Secondary Logo

Journal Logo

Engineering Aspects–Novel Approaches

Development of Novel Submicron Textured Polyether(Urethane Urea) for Decreasing Platelet Adhesion

Milner, Keith R.*; Siedlecki, Christopher A.*†; Snyder, Alan J.*†

Author Information
doi: 10.1097/01.mat.0000171594.44974.89
  • Free

Abstract

Prevention of unwanted thrombus formation and embolization remain major design challenges in the development of mechanical circulatory support systems. Two approaches have dominated device development: supracellular textures may be applied to induce passivation via the accumulation of a neointima that is strongly attached to the surface,1–3 or very smooth material designed to resist formed element and fibrin deposition may be used.4 Although a featureless surface finish, a bulk material having advantageous surface chemistry, and modification of surface chemistry5,6 have all been found to be useful, deposition-resistant circulatory support devices rely significantly upon maintenance of sufficient wall shear stresses to prevent thrombus formation. Although clinically useful adult devices have been developed, wall shear requirements remain a difficult design constraint, particularly as devices are scaled down in size.7–9

A key event in the development of a thrombus is the adhesion of platelets, which is mediated by binding of integrins on the platelet surface to proteins adsorbed to the material surface, specifically fibrinogen,10 fibronectin,11 vitronectin,12 and von Willebrand factor.13 Fibrinogen has been shown to play the major role in platelet adhesion and aggregation on artificial surfaces,14,15 particularly at low shear stresses.16–18 Binding is accompanied by activation of the platelet, which increases integrin adhesion strength and triggers spreading of the activated platelet on the surface.19

We propose an approach to the use of particular ordered surface topographies to discourage adhesion of platelets by limiting the implant surface area that is available to a platelet for binding and spreading. Specifically, we demonstrate a method whereby a biomedical polyether(urethane urea) film may be fabricated with arrays of pillars having geometries smaller than individual platelets. Pillar diameter, height, and spacing are chosen so as to provide markedly reduced area for interaction between platelet integrins and the protein-coated biomaterial surface. The adhesion of platelets was assessed on the textured materials under a physiologically relevant shear stress range and compared with the adhesion on smooth material. Platelet adhesion at low shear was reduced on textured samples and a lower incidence of fibrin clots was also observed. The fabrication process was found to affect material texture and not surface chemistry. It is anticipated that surface texture may be used as an additional design parameter, in addition to surface chemistry and fluid flow patterns, for minimizing thrombosis in the pediatric circulatory support devices that are being developed.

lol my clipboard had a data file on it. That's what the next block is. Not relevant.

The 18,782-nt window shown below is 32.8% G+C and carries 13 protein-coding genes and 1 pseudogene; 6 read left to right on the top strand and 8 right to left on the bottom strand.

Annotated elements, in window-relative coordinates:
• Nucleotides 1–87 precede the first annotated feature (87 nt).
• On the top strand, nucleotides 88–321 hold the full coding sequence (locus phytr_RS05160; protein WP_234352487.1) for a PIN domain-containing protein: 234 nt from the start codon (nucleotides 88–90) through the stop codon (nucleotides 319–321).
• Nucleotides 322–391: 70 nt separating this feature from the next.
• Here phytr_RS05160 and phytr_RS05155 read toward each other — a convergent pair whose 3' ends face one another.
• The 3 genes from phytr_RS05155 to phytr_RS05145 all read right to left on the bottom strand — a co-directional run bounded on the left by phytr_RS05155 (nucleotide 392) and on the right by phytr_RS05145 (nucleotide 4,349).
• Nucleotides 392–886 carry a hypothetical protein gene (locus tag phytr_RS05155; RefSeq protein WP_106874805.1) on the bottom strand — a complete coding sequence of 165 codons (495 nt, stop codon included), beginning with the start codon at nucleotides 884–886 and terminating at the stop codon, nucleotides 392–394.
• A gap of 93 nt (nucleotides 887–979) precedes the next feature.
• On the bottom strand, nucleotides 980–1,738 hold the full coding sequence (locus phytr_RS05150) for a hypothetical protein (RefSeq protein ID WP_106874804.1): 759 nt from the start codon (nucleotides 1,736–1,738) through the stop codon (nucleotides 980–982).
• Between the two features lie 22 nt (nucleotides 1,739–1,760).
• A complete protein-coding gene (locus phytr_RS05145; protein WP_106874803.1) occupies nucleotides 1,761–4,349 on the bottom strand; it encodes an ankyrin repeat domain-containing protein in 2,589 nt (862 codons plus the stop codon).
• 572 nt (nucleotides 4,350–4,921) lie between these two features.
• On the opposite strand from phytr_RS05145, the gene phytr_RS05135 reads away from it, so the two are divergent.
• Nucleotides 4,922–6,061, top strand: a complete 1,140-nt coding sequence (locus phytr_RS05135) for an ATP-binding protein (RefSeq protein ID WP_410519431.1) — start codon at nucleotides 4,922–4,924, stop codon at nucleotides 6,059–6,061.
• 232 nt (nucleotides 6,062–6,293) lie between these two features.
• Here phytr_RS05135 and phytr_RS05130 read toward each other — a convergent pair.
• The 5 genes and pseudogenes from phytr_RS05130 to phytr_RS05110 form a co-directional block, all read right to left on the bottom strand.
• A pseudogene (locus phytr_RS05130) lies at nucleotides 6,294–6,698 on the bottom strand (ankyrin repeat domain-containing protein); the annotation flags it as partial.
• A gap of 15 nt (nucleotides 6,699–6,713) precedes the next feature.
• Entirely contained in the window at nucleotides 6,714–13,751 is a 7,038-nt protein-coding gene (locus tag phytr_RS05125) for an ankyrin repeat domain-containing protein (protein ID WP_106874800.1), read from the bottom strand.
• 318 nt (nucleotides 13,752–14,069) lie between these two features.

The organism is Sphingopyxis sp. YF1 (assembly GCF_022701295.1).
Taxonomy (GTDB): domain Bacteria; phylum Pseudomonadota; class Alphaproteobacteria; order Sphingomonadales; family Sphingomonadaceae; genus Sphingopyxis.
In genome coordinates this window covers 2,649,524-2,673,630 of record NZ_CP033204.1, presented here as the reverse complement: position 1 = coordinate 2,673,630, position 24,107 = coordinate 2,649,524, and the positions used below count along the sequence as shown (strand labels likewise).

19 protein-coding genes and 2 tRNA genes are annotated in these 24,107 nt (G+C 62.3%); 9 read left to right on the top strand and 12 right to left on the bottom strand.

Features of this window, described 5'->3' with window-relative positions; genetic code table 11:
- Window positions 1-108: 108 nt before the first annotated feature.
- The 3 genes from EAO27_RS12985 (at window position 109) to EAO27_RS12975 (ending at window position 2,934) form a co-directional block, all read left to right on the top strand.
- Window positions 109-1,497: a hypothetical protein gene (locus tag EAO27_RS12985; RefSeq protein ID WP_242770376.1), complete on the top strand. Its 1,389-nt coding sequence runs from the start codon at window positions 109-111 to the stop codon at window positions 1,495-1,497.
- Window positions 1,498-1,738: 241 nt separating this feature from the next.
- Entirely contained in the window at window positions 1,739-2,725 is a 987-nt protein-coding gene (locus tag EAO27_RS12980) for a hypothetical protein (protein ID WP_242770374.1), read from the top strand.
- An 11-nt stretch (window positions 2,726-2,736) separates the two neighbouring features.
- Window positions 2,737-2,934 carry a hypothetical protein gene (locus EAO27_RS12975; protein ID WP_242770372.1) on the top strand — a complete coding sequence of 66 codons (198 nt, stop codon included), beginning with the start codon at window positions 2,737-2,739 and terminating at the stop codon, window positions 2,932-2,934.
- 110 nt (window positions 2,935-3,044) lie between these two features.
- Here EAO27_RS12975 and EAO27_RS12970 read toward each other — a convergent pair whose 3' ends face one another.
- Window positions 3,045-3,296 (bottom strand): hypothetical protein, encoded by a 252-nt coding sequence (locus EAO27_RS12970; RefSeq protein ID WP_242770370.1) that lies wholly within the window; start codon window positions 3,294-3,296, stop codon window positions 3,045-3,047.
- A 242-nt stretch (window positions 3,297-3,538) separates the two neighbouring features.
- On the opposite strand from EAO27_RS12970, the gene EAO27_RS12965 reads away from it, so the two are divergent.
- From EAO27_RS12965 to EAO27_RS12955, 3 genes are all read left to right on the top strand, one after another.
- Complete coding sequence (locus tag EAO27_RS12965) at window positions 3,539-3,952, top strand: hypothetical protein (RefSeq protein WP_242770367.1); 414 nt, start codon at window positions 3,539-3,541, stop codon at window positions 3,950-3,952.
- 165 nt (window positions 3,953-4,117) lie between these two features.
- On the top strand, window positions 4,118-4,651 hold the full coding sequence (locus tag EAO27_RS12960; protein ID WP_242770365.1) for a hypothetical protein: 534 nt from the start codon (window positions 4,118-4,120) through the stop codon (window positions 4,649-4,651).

Materials and Methods

Polyether(Urethane Urea) Submicron Topographies

Polyether(urethane urea) (PUU) sheets were fabricated with surface topographies consisting of ordered arrays of submicron pillars using a soft lithographic two-stage replication molding technique.20 Briefly, a master pattern is created on a silicon wafer using standard microfabrication methods, a poly(dimethylsiloxane) (PDMS) mold is cast, and PUU is cast in to the PDMS to replicate the master pattern. Master patterns were prepared on 150-mm-diameter silicon wafers by coating with hexamethyldisilazane adhesion promoter and a film of UV5 photoresist (Shipley, Rohm and Haas, Philadelphia, PA) of 650–700 nm thickness. The resist film was selectively exposed using a 248-nm-wavelength KrF laser on a 5:1 Reduction Stepper (Nikon NSR Series) using one of two reticule patterns. The first reticule generated resist pillars with 700 nm width and 700 nm spacing, and the second generated 400 nm widths and 400 nm spacing. Pillar height was given by the resist thickness. Unexposed resist was used for smooth control samples. Molds of these master patterns were prepared by casting PDMS elastomer (Sylgard 184, Dow Corning (Robert McKeown, Branchburg, NJ), 10:1 base:curing agent) over the masters to a thickness of 3–4 mm. The PDMS was degassed to 29-inch Hg 10 times in a vacuum desiccator before and after casting to eliminate bubbles. Samples were cured for 4 hours at 65° C under a 29-inch Hg vacuum, to ensure PDMS conformation to the patterns. The PDMS was gently peeled from the master, washed with acetone to remove transferred UV5 and dried at 65°C under a 29-inch Hg vacuum.